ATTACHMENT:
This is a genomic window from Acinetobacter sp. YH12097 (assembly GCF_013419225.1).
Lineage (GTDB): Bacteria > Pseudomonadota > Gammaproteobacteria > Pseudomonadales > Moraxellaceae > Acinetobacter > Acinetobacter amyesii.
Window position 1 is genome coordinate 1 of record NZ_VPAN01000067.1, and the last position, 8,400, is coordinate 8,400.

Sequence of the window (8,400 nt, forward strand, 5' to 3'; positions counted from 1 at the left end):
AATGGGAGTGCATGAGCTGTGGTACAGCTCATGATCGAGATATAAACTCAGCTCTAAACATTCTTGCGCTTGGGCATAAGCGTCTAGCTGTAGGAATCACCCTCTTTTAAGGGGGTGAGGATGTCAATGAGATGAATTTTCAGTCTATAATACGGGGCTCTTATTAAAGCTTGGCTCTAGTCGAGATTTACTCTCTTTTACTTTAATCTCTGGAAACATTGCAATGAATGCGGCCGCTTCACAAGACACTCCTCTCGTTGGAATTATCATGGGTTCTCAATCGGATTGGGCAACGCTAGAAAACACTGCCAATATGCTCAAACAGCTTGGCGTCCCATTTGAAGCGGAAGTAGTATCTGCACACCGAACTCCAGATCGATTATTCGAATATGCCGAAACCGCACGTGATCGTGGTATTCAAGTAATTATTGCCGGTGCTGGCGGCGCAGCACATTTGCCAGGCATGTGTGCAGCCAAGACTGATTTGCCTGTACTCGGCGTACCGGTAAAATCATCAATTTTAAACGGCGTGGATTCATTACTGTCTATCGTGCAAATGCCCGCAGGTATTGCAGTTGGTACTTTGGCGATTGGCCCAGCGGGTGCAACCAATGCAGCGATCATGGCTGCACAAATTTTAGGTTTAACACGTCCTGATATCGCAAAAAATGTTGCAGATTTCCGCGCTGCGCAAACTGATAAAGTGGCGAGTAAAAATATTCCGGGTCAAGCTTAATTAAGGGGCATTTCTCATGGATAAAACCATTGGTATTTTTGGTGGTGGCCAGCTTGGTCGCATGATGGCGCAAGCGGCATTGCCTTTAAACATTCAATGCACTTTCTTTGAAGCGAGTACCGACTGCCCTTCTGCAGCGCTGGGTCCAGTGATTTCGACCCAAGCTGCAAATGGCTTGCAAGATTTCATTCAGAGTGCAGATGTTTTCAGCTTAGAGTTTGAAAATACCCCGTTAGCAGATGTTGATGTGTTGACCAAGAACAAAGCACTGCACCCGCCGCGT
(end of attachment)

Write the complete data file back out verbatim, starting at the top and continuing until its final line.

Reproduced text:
This is a genomic window from Acinetobacter sp. YH12097 (assembly GCF_013419225.1).
Lineage (GTDB): Bacteria > Pseudomonadota > Gammaproteobacteria > Pseudomonadales > Moraxellaceae > Acinetobacter > Acinetobacter amyesii.
Window position 1 is genome coordinate 1 of record NZ_VPAN01000067.1, and the last position, 8,400, is coordinate 8,400.

Sequence of the window (8,400 nt, forward strand, 5' to 3'; positions counted from 1 at the left end):
AATGGGAGTGCATGAGCTGTGGTACAGCTCATGATCGAGATATAAACTCAGCTCTAAACATTCTTGCGCTTGGGCATAAGCGTCTAGCTGTAGGAATCACCCTCTTTTAAGGGGGTGAGGATGTCAATGAGATGAATTTTCAGTCTATAATACGGGGCTCTTATTAAAGCTTGGCTCTAGTCGAGATTTACTCTCTTTTACTTTAATCTCTGGAAACATTGCAATGAATGCGGCCGCTTCACAAGACACTCCTCTCGTTGGAATTATCATGGGTTCTCAATCGGATTGGGCAACGCTAGAAAACACTGCCAATATGCTCAAACAGCTTGGCGTCCCATTTGAAGCGGAAGTAGTATCTGCACACCGAACTCCAGATCGATTATTCGAATATGCCGAAACCGCACGTGATCGTGGTATTCAAGTAATTATTGCCGGTGCTGGCGGCGCAGCACATTTGCCAGGCATGTGTGCAGCCAAGACTGATTTGCCTGTACTCGGCGTACCGGTAAAATCATCAATTTTAAACGGCGTGGATTCATTACTGTCTATCGTGCAAATGCCCGCAGGTATTGCAGTTGGTACTTTGGCGATTGGCCCAGCGGGTGCAACCAATGCAGCGATCATGGCTGCACAAATTTTAGGTTTAACACGTCCTGATATCGCAAAAAATGTTGCAGATTTCCGCGCTGCGCAAACTGATAAAGTGGCGAGTAAAAATATTCCGGGTCAAGCTTAATTAAGGGGCATTTCTCATGGATAAAACCATTGGTATTTTTGGTGGTGGCCAGCTTGGTCGCATGATGGCGCAAGCGGCATTGCCTTTAAACATTCAATGCACTTTCTTTGAAGCGAGTACCGACTGCCCTTCTGCAGCGCTGGGTCCAGTGATTTCGACCCAAGCTGCAAATGGCTTGCAAGATTTCATTCAGAGTGCAGATGTTTTCAGCTTAGAGTTTGAAAATACCCCGTTAGCAGATGTTGATGTGTTGACCAAGAACAAAGCACTGCACCCGCCGCGT